August 5, 2010
Guarded Lives in Cameroon (original title)
Posted in Democracy for All!, Justice, Leadership, Our World, Social/Economic Issues, Speak out! tagged Democracy, Justice, Leadership, Our World, Social/Economic Issues, Speak out! at 12:12 pm by CrystalineGoddess
by Juliana Cano Nieto
Published in: The Huffington Post & Human Rights Watch
JULY 30, 2010
A recent decision by the UK Supreme Court found that a gay man would “face a well-founded fear of persecution” if he returned to Cameroon. The Supreme Court overturned the Court of Appeal’s decision that this Cameroonian man could return and conceal his identity to avoid persecution.
News outlets quoted Cameroon’s communications minister, Issa Tchiroma, as saying, “No homosexual is persecuted in Cameroon.” The cases below prove that the UK Supreme Court got it right and that the minister might be unaware of what is happening in his country.
The first time I saw Ewane, in September, 2009, a police officer was slapping handcuffs on his wrists. The handcuffs nearly fell from his bony and undernourished arms, shrunken from his more than five months in prison. Where Cameroonian law saw a criminal, I saw a 27-year old man jailed and ill-treated simply for being himself.
In the brief interview I was able to conduct under the menacing eyes of a police officer, Ewane expressed fear of once again being incarcerated. He went on to describe the severe beatings and abuse by police, prison guards, and fellow prisoners the first time he was detained, in July 2007, on charges of homosexual conduct, a crime in Cameroon. Now he feared a reprise. The penalty for homosexual conduct is from six months to five years in prison and a fine of 20,000 to 200,000 Cameroonian francs (US$ 40-400).
This time the judge did not find enough “evidence” to convict Ewane, but just being accused ostracizes him in a society that condemns relations between people of the same sex.
“Everyone in my neighborhood calls me pédé [faggot],” he told us. “They [the police] can use this, as they have before, to detain me and harass me at any time.” He said that he lives in fear that even a casual conversation with another man could lead to another arrest and possible prosecution.
Indeed, Cameroonian police have arrested others under homosexual conduct charges in recent months. On March 29, immigration police detained three men, including an Australian citizen, in the lobby of a hotel in Douala. Two police officers walked into the lobby and approached the Australian and his two Cameroonian friends. An officer told the Australian they knew he was having sex with the men. He threatened all of them with an anal examination to prove their “crime.”
One of the Cameroonian men contends that the police officers demanded a US$10,000 bribe from the Australian and arrested the three of them when the Australian refused to pay. Police jailed them for more than three days, until their court appearance. They were released pending their trial.
These men are relatively lucky — contrary to Minister Tchiroma’s statement, most people charged with homosexual conduct in Cameroon are harassed, detained, and jailed for months, as Ewane was.
Conditions in prison are brutal, as Arrey, another gay man, told me in hushed tones in the prison where I interviewed him. “They don’t know I am gay,” he whispered. Arrested in Buea for stealing a television set, he carried a rosary in his hands as he described what being gay in prison was like. “Suspicion is enough to land you beatings by prison guards and abuse by other prisoners.”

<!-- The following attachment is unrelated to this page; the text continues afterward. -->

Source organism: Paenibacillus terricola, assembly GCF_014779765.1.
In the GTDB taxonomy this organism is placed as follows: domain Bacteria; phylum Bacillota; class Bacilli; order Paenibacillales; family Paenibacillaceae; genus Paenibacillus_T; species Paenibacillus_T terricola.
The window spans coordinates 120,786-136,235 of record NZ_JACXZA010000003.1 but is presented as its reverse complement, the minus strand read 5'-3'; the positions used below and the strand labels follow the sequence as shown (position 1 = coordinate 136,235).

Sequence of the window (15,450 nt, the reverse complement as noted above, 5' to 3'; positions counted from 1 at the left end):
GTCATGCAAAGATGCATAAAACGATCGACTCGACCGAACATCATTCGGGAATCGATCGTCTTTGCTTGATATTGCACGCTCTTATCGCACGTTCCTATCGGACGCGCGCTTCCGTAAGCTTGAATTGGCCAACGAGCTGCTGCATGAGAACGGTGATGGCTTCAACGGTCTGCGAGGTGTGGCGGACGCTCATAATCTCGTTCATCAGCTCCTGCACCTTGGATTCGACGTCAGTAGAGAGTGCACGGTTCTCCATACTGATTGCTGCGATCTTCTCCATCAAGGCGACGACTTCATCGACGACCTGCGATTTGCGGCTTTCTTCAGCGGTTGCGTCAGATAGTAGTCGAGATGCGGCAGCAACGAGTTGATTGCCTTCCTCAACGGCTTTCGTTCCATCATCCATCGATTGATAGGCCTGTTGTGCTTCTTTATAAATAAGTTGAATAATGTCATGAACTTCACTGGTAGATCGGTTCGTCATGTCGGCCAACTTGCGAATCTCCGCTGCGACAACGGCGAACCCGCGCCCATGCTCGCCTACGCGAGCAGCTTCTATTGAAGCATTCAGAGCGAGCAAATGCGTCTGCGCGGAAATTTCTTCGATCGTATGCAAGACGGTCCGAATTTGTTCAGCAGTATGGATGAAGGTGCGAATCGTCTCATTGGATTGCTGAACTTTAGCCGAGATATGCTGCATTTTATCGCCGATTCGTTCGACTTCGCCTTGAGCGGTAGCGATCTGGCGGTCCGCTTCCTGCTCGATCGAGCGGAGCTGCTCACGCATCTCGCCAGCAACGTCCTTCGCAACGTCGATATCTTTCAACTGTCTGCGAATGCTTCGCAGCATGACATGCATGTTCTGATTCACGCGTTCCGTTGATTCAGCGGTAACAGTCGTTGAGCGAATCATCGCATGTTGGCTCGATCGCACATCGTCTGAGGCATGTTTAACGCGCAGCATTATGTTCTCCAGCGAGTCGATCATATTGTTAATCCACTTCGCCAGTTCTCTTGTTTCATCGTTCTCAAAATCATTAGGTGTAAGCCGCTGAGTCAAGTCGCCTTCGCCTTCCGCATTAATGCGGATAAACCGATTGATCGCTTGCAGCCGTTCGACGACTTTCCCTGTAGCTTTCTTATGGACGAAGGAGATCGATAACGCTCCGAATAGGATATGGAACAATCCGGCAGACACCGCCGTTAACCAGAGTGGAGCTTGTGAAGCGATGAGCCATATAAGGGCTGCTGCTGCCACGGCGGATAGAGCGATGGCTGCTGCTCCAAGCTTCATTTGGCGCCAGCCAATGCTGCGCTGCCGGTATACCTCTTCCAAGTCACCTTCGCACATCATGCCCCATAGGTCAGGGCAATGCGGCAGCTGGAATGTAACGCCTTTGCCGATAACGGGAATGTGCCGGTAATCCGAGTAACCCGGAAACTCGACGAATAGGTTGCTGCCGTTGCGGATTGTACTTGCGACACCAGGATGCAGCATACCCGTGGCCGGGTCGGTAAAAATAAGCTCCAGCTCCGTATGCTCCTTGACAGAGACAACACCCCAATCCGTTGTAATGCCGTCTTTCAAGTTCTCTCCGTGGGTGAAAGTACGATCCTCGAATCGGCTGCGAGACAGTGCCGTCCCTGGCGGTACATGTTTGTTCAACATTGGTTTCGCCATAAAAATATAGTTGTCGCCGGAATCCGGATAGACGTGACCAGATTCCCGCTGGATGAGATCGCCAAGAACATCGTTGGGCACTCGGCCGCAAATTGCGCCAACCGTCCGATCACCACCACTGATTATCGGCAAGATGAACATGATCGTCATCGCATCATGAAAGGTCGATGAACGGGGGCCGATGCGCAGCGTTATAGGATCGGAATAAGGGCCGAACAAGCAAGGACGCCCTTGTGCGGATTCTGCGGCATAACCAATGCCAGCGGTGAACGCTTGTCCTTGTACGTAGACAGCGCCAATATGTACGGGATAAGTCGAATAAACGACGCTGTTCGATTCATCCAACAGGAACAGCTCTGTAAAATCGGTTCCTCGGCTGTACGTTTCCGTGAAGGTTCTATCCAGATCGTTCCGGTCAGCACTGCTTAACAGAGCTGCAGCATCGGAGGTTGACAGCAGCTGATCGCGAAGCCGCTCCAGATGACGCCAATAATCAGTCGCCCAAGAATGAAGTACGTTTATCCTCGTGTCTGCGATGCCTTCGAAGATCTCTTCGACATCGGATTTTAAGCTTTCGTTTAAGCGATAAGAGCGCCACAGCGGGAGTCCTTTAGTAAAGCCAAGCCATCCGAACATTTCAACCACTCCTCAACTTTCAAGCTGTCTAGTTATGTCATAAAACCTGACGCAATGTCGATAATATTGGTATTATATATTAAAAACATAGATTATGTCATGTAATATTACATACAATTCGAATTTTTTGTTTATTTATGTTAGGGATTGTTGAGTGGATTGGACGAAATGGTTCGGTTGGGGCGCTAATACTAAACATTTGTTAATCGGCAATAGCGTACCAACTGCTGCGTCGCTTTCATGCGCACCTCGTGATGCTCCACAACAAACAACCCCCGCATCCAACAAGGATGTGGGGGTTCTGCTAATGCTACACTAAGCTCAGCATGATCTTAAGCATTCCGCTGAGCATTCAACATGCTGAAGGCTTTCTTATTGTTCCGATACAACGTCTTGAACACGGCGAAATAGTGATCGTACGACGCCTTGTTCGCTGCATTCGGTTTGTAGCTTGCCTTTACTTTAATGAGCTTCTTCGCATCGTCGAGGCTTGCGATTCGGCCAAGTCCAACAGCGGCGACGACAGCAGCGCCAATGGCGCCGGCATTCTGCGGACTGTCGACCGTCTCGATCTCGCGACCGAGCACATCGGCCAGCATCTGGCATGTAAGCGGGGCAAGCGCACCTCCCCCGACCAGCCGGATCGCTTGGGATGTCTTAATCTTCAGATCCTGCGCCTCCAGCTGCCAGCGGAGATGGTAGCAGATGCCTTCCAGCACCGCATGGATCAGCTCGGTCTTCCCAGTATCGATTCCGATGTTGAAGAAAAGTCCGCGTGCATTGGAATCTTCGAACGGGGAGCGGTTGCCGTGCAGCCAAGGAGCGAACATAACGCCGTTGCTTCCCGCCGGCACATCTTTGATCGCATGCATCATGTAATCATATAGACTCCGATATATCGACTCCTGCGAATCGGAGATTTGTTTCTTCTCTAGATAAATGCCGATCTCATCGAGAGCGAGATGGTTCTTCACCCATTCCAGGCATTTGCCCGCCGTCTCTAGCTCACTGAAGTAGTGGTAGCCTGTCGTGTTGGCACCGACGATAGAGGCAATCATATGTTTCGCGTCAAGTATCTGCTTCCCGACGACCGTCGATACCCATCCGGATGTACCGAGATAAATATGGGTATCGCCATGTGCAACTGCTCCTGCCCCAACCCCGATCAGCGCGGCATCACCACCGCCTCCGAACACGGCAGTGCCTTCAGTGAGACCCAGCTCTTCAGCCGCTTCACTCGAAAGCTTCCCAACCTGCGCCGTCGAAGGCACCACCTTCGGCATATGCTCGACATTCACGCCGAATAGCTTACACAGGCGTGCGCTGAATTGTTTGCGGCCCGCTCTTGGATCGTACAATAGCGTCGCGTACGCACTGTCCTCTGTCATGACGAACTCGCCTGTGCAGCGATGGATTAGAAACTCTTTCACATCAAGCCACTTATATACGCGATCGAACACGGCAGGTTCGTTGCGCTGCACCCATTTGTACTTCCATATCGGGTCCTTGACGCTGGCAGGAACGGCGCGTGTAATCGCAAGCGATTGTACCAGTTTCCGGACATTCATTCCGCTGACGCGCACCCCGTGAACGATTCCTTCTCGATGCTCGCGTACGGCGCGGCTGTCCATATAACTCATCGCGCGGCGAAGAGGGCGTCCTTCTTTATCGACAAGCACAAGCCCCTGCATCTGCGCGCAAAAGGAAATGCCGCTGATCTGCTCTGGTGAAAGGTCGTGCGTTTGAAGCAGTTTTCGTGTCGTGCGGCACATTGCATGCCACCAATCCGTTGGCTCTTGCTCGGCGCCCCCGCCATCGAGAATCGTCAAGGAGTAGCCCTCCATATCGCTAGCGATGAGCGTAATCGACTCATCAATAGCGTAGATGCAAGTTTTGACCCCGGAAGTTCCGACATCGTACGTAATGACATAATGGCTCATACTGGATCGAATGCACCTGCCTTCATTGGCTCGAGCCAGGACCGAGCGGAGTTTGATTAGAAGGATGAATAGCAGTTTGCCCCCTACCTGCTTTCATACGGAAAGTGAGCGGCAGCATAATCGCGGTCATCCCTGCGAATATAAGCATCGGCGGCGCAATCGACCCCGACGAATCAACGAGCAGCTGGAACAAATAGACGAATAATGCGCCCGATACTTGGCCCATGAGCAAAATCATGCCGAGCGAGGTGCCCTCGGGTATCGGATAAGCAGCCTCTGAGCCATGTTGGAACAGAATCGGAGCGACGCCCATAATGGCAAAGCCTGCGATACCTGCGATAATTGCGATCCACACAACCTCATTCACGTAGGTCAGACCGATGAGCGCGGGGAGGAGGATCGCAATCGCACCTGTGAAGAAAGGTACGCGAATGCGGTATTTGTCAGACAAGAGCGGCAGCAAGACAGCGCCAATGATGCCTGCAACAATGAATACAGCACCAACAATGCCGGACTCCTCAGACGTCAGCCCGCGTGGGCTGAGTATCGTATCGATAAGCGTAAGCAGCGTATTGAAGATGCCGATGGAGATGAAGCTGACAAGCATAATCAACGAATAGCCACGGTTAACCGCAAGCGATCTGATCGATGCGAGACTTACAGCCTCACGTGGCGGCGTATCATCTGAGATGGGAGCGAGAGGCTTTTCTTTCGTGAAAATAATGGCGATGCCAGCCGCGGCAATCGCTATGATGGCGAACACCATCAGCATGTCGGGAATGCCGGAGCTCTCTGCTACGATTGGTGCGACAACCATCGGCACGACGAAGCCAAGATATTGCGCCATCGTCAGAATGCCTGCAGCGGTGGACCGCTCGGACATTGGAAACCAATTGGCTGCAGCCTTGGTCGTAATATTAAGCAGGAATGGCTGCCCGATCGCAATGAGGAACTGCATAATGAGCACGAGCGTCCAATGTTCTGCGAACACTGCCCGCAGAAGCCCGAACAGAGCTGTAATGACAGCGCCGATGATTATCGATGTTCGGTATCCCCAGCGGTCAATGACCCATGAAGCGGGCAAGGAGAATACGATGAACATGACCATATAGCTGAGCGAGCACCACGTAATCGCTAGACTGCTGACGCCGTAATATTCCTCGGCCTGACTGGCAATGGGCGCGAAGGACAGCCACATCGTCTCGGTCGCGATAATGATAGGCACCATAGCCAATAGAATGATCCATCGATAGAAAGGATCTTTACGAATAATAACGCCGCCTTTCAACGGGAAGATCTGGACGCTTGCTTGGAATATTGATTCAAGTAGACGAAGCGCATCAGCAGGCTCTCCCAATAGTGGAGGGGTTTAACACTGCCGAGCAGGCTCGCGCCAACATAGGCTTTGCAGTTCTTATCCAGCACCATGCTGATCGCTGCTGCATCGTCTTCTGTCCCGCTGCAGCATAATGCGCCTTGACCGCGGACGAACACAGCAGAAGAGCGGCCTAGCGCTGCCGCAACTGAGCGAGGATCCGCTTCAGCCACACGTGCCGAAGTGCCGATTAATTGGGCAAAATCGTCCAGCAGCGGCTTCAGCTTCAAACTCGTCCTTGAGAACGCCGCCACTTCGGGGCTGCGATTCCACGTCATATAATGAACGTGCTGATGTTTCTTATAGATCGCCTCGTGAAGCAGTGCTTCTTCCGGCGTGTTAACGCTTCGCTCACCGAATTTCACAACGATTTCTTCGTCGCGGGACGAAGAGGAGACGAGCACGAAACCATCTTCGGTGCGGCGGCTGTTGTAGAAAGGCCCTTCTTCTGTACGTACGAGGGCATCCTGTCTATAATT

Arrey also described what happened to a man caught having sex with another prisoner. The prison guards undressed and beat him in front of the other inmates, then sent him to solitary confinement for 20 days. After the man was freed from solitary, Arrey said, his hands and feet remained shackled for another 20 days. Yet, suspicion is enough.
An average solitary confinement cell is two meters by two meters, without light or toilet. The prisoner is forced to urinate and defecate on that floor and to sleep there. Food rations are reduced, and the prisoner cannot see a soul, not even a doctor.
International health and drug control agencies recognize that sex happens in prison, regardless of prohibitions. They recommend condom distribution in prisons to protect prisoners against HIV transmission. But in Cameroon, sex between men is illegal in prison too, and no condoms are provided.
Alim, who was living with HIV and was imprisoned under the anti-homosexuality law in 2005, remained in pre-trial detention for nine months. Another prisoner beat and raped him. He did not receive adequate treatment while in prison and soon after his release, he died from HIV/AIDS-related problems.
But it was not HIV/AIDS alone that killed Alim. The criminalization of homosexual conduct played a large role in his death because of the poor conditions in prison for a gay man living with HIV. Criminalization has also made possible the torture and abuse by police, and others of other lesbian, gay, bisexual, and transgender Cameroonians.
Human Rights Watch and the United Nations constantly remind Cameroon of its obligation to stop these violations and to drop penalties for homosexual conduct. In December 2008, the UN Human Rights Council reiterated this call. So far, Cameroon has refused. This week, the UN Human Rights Committee is trying again to have Cameroon comply with its international obligations.
In the meantime, homosexual relations remain a crime in Cameroon. For people like Ewane, Arrey, and Alim the law means living in constant fear of arrest and abuse. For those lucky enough to leave the country it means not being able to return for fear of even facing death.